Starting Solid Foods

28 NOVEMBER 2017

When should you introduce solid foods to your baby?

Doctors recommend exclusive breastfeeding till 6 months of age. After that, you can begin solid food once a day to complement breast milk. It is typically at this age that your baby will be able to push the solid food to the back of the throat with the tongue.

You should continue breastfeeding till your baby is a year old. If it suits you and your baby, you can even continue after that.

How Do I Know My Baby Is Ready For Solid Food?

Watch out for these behaviors as signals indicating that your baby is ready:

  • Your baby can sit up with support.
  • Your baby holds the head up with good control when seated.
  • Your baby’s weight has doubled since birth.
  • Your baby seems hungry even after breastfeeding.
  • Your baby shows interest in what you are eating – by reaching for your food or opening the mouth when you eat.
  • Your baby starts putting toys in the mouth.

What To Expect

At first, your baby may not be fully able to swallow what you feed, and food may dribble out of the mouth and onto the chin. It is also likely that your baby may refuse solid food since the taste and texture is new, which is normal. Keep trying to introduce small amounts every few days. Some babies are slower to take solids than others – watch out for the signs of readiness, and don’t hurry. After a while, your baby may be ready for finger foods that can be eaten independently.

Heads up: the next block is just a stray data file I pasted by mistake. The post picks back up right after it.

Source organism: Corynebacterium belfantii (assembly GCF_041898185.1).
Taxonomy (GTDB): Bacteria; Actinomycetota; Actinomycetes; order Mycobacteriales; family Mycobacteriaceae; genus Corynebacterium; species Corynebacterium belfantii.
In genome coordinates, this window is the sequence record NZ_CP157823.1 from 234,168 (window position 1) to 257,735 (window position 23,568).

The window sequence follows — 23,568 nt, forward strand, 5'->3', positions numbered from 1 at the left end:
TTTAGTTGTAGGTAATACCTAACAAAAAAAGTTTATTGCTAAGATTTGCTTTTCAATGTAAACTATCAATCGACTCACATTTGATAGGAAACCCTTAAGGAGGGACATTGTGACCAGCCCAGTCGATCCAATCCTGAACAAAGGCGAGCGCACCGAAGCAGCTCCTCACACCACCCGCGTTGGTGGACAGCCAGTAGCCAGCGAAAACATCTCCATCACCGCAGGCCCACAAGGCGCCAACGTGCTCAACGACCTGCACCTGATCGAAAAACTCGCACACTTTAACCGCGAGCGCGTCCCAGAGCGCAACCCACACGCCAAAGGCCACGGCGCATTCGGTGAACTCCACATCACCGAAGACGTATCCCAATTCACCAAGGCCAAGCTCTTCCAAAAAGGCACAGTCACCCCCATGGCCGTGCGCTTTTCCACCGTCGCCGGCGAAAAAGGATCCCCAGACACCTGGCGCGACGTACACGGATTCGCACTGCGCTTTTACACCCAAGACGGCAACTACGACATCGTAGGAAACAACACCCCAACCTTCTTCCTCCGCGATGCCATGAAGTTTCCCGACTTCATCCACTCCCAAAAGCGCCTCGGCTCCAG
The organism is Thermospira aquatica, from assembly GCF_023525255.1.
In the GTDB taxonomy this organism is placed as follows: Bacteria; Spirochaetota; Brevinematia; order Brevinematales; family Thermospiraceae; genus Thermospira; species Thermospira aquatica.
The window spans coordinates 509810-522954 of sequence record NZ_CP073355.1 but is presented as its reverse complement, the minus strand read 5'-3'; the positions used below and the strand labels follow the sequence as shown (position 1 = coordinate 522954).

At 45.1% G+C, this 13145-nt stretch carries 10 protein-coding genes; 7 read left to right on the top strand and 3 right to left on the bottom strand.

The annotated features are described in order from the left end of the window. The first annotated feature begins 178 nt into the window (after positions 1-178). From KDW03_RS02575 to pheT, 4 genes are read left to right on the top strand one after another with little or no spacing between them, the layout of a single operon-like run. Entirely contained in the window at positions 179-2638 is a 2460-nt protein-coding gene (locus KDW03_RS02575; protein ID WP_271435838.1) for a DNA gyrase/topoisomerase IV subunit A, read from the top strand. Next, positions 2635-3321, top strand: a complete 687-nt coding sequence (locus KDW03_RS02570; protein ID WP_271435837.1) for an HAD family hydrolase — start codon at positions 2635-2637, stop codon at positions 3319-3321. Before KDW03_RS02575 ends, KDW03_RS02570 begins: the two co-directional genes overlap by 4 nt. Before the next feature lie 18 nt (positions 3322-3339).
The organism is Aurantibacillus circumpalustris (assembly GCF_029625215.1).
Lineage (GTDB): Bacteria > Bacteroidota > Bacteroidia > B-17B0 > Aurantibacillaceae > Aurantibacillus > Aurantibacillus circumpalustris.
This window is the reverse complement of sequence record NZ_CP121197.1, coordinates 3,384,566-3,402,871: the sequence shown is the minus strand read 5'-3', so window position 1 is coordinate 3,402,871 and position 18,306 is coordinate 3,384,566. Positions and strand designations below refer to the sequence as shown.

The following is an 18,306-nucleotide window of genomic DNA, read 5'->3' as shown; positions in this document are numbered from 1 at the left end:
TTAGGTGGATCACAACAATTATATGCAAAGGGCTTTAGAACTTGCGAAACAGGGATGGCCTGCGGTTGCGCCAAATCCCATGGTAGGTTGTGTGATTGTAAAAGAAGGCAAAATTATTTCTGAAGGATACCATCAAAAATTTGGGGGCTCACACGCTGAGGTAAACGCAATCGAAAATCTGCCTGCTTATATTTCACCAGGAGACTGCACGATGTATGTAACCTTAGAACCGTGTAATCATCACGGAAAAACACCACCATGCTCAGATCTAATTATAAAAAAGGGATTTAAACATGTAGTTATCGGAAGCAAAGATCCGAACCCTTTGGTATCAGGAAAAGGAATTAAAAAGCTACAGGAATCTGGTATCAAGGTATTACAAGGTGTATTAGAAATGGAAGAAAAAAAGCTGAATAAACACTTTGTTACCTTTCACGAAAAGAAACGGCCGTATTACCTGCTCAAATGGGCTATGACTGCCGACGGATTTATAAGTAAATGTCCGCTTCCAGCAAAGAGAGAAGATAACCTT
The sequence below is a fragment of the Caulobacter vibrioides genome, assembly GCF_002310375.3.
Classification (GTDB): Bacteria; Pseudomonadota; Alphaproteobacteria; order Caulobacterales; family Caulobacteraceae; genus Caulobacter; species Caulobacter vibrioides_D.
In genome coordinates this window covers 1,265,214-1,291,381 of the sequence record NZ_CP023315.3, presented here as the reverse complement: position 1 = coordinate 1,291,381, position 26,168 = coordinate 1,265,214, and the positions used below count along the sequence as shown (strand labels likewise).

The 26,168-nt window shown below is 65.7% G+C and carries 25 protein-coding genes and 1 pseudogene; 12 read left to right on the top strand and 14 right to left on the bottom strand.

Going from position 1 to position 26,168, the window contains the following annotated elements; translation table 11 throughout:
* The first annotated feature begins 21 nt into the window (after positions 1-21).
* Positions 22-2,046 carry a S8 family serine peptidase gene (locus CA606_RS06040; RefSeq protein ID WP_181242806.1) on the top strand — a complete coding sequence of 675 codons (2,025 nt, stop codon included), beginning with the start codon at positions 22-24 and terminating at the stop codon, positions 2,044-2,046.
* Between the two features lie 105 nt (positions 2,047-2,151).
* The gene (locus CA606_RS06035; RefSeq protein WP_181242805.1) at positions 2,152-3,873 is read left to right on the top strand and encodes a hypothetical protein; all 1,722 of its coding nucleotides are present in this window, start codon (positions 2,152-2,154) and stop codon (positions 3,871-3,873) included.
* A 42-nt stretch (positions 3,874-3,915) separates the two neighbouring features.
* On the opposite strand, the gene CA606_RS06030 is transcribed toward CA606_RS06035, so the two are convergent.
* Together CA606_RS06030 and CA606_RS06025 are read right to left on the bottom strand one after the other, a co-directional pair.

Foods To Begin With

Mash a ripe banana with breast milk for your baby’s first food. Buy organic brown rice cereal made especially for babies, and prepare it with breast milk. Fruit and vegetable purees and smoothies are convenient, easy and colorful. Closer to a year, your baby can start eating soft pieces of fruits such as pears and vegetables like pumpkin and sweet potato.

See 5 Foods That Your Baby Will Love

Tips And Tricks
  • To introduce solids, choose such times of the day when your baby is calm and relaxed.
  • You can dilute the solid food with breast milk to make it easier for your baby to swallow.
  • Breastfeed before and after giving solid food to ensure that your baby is full.
  • Do not add any spices or condiments in the beginning.
  • Wait three to five days before starting any new food.
  • Introduce combinations of foods only after you have individually introduced each food.
  • Do not feed foods that can be choking hazards in the first year: grapes, raisins, nuts, seeds, peanuts or corn.

Here’s wishing your baby a healthy and happy start to a lifetime of plant-based whole food!